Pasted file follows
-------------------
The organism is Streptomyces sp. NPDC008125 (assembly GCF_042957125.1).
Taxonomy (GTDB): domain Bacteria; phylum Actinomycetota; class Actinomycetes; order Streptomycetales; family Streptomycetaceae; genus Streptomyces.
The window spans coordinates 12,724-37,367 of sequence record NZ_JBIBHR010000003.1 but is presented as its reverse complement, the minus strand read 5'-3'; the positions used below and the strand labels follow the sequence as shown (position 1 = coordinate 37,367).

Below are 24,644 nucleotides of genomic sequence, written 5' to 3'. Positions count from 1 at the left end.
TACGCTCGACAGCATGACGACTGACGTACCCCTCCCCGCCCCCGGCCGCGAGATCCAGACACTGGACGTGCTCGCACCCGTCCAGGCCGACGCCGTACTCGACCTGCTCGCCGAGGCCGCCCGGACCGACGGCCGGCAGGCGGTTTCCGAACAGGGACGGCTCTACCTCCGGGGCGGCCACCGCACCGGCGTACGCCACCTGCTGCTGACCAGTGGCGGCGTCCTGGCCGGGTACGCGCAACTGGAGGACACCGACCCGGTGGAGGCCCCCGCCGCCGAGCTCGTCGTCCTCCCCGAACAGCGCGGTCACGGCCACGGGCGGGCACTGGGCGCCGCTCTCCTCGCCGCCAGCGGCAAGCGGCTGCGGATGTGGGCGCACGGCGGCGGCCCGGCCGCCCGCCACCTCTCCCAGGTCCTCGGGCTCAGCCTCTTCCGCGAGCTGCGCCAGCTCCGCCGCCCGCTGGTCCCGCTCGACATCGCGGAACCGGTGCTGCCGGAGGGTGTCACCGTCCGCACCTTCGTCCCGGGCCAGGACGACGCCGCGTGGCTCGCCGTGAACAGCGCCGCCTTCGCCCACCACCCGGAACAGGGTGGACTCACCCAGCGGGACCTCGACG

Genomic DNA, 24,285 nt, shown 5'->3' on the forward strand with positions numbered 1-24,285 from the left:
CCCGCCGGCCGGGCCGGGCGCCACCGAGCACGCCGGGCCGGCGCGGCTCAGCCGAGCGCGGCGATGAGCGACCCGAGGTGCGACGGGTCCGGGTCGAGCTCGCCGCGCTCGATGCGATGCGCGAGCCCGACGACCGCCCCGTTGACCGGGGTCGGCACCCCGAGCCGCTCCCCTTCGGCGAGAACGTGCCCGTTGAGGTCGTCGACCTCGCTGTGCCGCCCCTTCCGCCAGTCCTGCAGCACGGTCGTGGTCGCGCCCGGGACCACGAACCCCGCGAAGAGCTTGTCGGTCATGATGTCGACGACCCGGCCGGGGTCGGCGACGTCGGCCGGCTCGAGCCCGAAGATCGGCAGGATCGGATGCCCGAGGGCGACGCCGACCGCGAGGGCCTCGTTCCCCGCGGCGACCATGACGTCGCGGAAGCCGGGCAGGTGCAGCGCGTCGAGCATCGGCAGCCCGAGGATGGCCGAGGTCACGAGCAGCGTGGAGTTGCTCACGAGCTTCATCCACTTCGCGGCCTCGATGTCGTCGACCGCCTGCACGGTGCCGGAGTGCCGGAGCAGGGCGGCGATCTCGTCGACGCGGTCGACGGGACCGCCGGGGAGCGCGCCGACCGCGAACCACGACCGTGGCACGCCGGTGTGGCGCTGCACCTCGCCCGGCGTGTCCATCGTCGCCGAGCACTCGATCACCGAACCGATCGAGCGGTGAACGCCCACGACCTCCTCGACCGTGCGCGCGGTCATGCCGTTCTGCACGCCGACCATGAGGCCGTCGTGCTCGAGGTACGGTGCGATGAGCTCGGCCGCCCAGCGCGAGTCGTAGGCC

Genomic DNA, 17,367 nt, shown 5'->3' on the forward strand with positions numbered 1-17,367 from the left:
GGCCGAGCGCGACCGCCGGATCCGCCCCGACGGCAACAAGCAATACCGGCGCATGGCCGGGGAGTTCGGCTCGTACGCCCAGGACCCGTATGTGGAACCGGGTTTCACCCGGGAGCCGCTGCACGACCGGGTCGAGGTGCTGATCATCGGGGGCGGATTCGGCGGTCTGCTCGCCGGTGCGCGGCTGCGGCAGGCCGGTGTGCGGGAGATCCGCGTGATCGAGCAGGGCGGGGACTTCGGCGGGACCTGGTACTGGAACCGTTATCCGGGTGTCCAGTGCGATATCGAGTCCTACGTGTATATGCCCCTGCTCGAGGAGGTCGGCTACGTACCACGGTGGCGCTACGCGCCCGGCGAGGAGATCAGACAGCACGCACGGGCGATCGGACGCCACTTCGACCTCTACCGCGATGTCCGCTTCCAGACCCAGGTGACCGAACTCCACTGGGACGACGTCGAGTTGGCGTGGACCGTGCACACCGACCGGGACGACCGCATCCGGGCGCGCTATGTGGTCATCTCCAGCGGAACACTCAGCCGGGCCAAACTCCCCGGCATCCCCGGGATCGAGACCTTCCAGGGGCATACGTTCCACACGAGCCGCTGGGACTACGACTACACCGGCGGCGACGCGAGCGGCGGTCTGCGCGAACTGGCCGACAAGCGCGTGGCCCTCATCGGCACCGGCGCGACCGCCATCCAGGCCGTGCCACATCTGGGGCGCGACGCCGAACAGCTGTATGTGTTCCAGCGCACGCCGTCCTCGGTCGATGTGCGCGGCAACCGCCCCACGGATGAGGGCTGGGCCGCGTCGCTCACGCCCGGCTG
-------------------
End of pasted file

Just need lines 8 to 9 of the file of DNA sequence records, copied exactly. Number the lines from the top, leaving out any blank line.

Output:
Genomic DNA, 17,367 nt, shown 5'->3' on the forward strand with positions numbered 1-17,367 from the left:
GGCCGAGCGCGACCGCCGGATCCGCCCCGACGGCAACAAGCAATACCGGCGCATGGCCGGGGAGTTCGGCTCGTACGCCCAGGACCCGTATGTGGAACCGGGTTTCACCCGGGAGCCGCTGCACGACCGGGTCGAGGTGCTGATCATCGGGGGCGGATTCGGCGGTCTGCTCGCCGGTGCGCGGCTGCGGCAGGCCGGTGTGCGGGAGATCCGCGTGATCGAGCAGGGCGGGGACTTCGGCGGGACCTGGTACTGGAACCGTTATCCGGGTGTCCAGTGCGATATCGAGTCCTACGTGTATATGCCCCTGCTCGAGGAGGTCGGCTACGTACCACGGTGGCGCTACGCGCCCGGCGAGGAGATCAGACAGCACGCACGGGCGATCGGACGCCACTTCGACCTCTACCGCGATGTCCGCTTCCAGACCCAGGTGACCGAACTCCACTGGGACGACGTCGAGTTGGCGTGGACCGTGCACACCGACCGGGACGACCGCATCCGGGCGCGCTATGTGGTCATCTCCAGCGGAACACTCAGCCGGGCCAAACTCCCCGGCATCCCCGGGATCGAGACCTTCCAGGGGCATACGTTCCACACGAGCCGCTGGGACTACGACTACACCGGCGGCGACGCGAGCGGCGGTCTGCGCGAACTGGCCGACAAGCGCGTGGCCCTCATCGGCACCGGCGCGACCGCCATCCAGGCCGTGCCACATCTGGGGCGCGACGCCGAACAGCTGTATGTGTTCCAGCGCACGCCGTCCTCGGTCGATGTGCGCGGCAACCGCCCCACGGATGAGGGCTGGGCCGCGTCGCTCACGCCCGGCTG